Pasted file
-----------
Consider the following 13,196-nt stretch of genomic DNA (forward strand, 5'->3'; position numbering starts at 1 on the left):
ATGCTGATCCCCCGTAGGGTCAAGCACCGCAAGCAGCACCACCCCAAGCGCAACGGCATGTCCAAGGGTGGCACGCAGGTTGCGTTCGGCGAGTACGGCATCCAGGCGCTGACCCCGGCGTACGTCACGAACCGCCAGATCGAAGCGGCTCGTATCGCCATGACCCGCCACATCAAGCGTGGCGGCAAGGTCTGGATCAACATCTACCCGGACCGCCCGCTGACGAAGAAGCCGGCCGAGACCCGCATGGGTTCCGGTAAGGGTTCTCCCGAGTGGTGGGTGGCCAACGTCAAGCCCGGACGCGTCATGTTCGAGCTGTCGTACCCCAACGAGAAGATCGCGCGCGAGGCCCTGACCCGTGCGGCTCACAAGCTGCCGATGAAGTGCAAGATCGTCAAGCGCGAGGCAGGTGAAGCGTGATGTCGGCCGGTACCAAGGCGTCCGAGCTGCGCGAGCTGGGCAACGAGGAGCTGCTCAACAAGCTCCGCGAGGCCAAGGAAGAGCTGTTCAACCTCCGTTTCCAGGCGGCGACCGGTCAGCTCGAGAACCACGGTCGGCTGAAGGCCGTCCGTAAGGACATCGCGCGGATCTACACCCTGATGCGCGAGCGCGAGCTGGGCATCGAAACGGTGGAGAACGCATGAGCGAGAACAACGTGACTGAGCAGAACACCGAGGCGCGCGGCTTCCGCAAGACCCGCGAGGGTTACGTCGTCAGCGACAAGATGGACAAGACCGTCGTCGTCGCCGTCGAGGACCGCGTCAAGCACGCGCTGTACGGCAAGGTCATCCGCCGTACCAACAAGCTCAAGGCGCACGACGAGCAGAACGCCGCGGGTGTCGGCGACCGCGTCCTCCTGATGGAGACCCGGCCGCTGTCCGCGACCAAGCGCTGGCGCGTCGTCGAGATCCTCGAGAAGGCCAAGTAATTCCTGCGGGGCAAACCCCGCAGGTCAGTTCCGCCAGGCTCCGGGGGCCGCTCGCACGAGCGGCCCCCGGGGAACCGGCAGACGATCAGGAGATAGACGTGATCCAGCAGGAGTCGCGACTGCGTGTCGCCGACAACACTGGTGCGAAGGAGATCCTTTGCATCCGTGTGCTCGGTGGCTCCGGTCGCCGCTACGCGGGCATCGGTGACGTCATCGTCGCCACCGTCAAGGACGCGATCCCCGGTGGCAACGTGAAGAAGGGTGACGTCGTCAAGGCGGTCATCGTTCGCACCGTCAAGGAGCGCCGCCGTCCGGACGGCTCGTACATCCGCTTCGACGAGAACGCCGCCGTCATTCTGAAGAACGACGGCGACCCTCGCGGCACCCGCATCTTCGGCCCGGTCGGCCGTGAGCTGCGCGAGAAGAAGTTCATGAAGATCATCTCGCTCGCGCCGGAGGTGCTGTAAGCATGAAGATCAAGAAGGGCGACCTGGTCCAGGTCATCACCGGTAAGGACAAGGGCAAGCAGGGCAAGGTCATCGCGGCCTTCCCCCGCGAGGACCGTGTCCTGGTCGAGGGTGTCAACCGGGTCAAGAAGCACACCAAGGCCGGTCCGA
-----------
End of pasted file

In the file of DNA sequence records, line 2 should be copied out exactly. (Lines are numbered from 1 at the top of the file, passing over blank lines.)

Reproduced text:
ATGCTGATCCCCCGTAGGGTCAAGCACCGCAAGCAGCACCACCCCAAGCGCAACGGCATGTCCAAGGGTGGCACGCAGGTTGCGTTCGGCGAGTACGGCATCCAGGCGCTGACCCCGGCGTACGTCACGAACCGCCAGATCGAAGCGGCTCGTATCGCCATGACCCGCCACATCAAGCGTGGCGGCAAGGTCTGGATCAACATCTACCCGGACCGCCCGCTGACGAAGAAGCCGGCCGAGACCCGCATGGGTTCCGGTAAGGGTTCTCCCGAGTGGTGGGTGGCCAACGTCAAGCCCGGACGCGTCATGTTCGAGCTGTCGTACCCCAACGAGAAGATCGCGCGCGAGGCCCTGACCCGTGCGGCTCACAAGCTGCCGATGAAGTGCAAGATCGTCAAGCGCGAGGCAGGTGAAGCGTGATGTCGGCCGGTACCAAGGCGTCCGAGCTGCGCGAGCTGGGCAACGAGGAGCTGCTCAACAAGCTCCGCGAGGCCAAGGAAGAGCTGTTCAACCTCCGTTTCCAGGCGGCGACCGGTCAGCTCGAGAACCACGGTCGGCTGAAGGCCGTCCGTAAGGACATCGCGCGGATCTACACCCTGATGCGCGAGCGCGAGCTGGGCATCGAAACGGTGGAGAACGCATGAGCGAGAACAACGTGACTGAGCAGAACACCGAGGCGCGCGGCTTCCGCAAGACCCGCGAGGGTTACGTCGTCAGCGACAAGATGGACAAGACCGTCGTCGTCGCCGTCGAGGACCGCGTCAAGCACGCGCTGTACGGCAAGGTCATCCGCCGTACCAACAAGCTCAAGGCGCACGACGAGCAGAACGCCGCGGGTGTCGGCGACCGCGTCCTCCTGATGGAGACCCGGCCGCTGTCCGCGACCAAGCGCTGGCGCGTCGTCGAGATCCTCGAGAAGGCCAAGTAATTCCTGCGGGGCAAACCCCGCAGGTCAGTTCCGCCAGGCTCCGGGGGCCGCTCGCACGAGCGGCCCCCGGGGAACCGGCAGACGATCAGGAGATAGACGTGATCCAGCAGGAGTCGCGACTGCGTGTCGCCGACAACACTGGTGCGAAGGAGATCCTTTGCATCCGTGTGCTCGGTGGCTCCGGTCGCCGCTACGCGGGCATCGGTGACGTCATCGTCGCCACCGTCAAGGACGCGATCCCCGGTGGCAACGTGAAGAAGGGTGACGTCGTCAAGGCGGTCATCGTTCGCACCGTCAAGGAGCGCCGCCGTCCGGACGGCTCGTACATCCGCTTCGACGAGAACGCCGCCGTCATTCTGAAGAACGACGGCGACCCTCGCGGCACCCGCATCTTCGGCCCGGTCGGCCGTGAGCTGCGCGAGAAGAAGTTCATGAAGATCATCTCGCTCGCGCCGGAGGTGCTGTAAGCATGAAGATCAAGAAGGGCGACCTGGTCCAGGTCATCACCGGTAAGGACAAGGGCAAGCAGGGCAAGGTCATCGCGGCCTTCCCCCGCGAGGACCGTGTCCTGGTCGAGGGTGTCAACCGGGTCAAGAAGCACACCAAGGCCGGTCCGA